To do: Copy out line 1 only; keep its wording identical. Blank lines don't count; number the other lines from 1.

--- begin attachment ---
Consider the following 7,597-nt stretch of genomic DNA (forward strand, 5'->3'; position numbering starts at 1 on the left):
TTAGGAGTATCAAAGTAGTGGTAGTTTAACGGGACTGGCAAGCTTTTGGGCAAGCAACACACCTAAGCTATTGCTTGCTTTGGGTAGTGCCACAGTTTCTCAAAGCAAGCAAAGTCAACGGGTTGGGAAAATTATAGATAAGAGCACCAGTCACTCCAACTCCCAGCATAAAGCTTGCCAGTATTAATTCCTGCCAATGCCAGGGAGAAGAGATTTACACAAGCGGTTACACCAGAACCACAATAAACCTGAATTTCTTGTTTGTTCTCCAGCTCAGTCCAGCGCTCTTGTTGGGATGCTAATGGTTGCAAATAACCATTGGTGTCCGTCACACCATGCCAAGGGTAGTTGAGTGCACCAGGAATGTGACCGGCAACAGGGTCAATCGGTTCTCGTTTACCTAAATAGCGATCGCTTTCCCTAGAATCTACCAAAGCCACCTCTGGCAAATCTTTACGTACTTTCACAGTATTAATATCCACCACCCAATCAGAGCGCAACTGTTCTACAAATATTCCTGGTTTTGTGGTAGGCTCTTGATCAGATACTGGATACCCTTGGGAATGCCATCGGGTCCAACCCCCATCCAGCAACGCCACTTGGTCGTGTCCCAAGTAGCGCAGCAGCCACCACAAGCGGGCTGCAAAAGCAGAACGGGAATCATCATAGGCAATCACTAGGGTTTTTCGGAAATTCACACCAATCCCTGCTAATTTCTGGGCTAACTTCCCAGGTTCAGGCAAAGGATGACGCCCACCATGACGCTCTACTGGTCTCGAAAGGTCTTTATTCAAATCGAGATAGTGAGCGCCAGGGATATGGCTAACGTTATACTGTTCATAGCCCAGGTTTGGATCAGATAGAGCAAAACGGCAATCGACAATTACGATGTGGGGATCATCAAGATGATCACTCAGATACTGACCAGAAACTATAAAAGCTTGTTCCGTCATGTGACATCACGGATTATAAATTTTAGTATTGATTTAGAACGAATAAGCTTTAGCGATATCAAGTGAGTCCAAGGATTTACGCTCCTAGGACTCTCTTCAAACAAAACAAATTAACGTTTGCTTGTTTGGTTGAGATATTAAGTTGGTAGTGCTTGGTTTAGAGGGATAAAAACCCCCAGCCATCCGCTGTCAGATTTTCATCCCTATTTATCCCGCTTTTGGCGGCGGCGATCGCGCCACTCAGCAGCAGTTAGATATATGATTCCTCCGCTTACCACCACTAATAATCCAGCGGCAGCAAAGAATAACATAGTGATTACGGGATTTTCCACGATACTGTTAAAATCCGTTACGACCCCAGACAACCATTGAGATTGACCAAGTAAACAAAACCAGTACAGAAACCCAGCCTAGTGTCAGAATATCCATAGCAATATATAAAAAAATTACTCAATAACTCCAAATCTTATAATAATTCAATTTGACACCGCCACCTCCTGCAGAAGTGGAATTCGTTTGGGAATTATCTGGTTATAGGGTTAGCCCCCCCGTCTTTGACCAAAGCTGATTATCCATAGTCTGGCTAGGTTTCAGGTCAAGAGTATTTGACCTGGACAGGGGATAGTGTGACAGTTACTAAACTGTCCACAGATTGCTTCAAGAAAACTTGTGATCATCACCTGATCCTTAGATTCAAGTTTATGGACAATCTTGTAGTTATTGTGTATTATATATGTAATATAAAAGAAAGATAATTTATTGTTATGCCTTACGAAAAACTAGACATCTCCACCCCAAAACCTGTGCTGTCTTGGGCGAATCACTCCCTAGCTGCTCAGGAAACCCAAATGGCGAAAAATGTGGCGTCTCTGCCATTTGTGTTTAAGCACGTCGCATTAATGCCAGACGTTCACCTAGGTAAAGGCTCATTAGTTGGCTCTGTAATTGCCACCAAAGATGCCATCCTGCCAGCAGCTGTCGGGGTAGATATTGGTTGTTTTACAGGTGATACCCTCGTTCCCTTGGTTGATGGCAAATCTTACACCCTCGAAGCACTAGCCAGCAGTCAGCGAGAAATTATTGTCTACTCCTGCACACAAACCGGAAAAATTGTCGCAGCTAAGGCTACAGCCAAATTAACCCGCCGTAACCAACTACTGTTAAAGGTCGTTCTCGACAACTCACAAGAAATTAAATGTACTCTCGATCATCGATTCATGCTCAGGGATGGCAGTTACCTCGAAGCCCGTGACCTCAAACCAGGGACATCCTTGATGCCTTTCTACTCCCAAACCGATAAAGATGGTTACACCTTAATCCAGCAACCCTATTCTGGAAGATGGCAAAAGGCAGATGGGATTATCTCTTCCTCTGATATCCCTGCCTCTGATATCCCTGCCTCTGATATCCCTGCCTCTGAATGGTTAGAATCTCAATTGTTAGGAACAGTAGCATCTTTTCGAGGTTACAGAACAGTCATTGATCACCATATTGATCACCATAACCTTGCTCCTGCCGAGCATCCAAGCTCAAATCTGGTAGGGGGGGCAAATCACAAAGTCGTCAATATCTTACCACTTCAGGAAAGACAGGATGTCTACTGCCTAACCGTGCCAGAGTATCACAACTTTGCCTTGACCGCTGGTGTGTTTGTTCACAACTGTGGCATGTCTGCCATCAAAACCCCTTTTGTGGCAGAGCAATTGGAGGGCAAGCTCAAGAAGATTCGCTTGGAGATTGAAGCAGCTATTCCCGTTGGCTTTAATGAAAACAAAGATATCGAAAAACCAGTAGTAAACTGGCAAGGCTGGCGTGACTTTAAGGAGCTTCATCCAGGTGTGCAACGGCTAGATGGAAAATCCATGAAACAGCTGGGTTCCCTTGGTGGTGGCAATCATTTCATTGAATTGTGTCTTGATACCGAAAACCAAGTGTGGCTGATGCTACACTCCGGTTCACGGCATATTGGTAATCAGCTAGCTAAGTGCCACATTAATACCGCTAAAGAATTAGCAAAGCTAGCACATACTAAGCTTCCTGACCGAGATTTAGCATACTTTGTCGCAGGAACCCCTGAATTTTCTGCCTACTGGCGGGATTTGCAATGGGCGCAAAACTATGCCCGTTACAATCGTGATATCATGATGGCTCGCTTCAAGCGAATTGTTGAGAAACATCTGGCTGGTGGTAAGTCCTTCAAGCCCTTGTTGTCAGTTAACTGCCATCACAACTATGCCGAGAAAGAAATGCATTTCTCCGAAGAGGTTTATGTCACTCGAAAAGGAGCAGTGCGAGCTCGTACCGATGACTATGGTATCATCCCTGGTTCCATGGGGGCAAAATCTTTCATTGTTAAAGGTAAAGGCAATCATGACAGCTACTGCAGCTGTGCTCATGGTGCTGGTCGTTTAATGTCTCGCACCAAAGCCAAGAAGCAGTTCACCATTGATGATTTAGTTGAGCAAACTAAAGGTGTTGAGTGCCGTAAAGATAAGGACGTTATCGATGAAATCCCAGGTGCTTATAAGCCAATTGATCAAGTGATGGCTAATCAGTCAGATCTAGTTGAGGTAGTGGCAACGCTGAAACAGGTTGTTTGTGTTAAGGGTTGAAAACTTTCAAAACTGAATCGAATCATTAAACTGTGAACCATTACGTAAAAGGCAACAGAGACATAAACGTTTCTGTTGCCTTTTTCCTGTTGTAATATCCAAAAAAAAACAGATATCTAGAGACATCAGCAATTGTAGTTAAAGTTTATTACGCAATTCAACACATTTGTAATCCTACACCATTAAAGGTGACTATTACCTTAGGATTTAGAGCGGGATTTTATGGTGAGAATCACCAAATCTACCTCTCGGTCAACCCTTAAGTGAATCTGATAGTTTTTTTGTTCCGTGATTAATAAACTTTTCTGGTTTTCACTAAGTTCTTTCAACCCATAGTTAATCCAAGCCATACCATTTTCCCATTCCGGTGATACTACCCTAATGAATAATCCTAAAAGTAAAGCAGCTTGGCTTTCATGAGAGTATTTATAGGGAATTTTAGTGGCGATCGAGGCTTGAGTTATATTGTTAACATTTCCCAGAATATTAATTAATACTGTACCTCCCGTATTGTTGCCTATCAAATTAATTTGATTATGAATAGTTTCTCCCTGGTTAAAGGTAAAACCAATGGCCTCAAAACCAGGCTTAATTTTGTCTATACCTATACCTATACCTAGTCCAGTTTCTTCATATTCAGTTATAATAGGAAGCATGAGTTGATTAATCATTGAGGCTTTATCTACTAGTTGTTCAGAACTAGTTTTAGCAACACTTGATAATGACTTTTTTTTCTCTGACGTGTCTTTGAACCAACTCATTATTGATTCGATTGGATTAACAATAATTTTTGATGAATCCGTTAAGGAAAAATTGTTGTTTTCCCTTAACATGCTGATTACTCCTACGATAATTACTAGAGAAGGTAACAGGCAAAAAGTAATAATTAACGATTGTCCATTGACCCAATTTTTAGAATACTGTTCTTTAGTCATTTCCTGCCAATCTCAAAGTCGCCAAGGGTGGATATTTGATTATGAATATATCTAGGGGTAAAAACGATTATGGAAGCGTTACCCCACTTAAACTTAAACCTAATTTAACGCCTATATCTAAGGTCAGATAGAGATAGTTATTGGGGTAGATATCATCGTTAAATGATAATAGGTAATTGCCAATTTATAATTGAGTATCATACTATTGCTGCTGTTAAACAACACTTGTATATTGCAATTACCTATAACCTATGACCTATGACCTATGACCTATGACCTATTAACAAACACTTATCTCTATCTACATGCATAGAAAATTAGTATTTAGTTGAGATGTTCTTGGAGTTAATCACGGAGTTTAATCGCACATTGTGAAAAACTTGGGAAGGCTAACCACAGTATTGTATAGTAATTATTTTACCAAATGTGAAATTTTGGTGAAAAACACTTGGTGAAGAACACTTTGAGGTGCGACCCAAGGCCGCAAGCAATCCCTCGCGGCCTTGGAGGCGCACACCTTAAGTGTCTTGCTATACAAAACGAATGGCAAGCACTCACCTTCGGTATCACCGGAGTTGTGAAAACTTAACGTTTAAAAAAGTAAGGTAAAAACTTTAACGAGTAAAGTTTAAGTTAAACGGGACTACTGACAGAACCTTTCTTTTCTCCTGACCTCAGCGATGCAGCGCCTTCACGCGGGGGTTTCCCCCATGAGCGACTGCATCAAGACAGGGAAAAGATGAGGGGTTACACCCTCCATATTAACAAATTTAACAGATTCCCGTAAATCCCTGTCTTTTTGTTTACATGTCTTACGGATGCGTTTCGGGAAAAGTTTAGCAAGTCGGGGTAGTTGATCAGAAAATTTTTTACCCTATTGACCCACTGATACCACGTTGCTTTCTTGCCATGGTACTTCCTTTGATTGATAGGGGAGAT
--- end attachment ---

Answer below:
Consider the following 7,597-nt stretch of genomic DNA (forward strand, 5'->3'; position numbering starts at 1 on the left):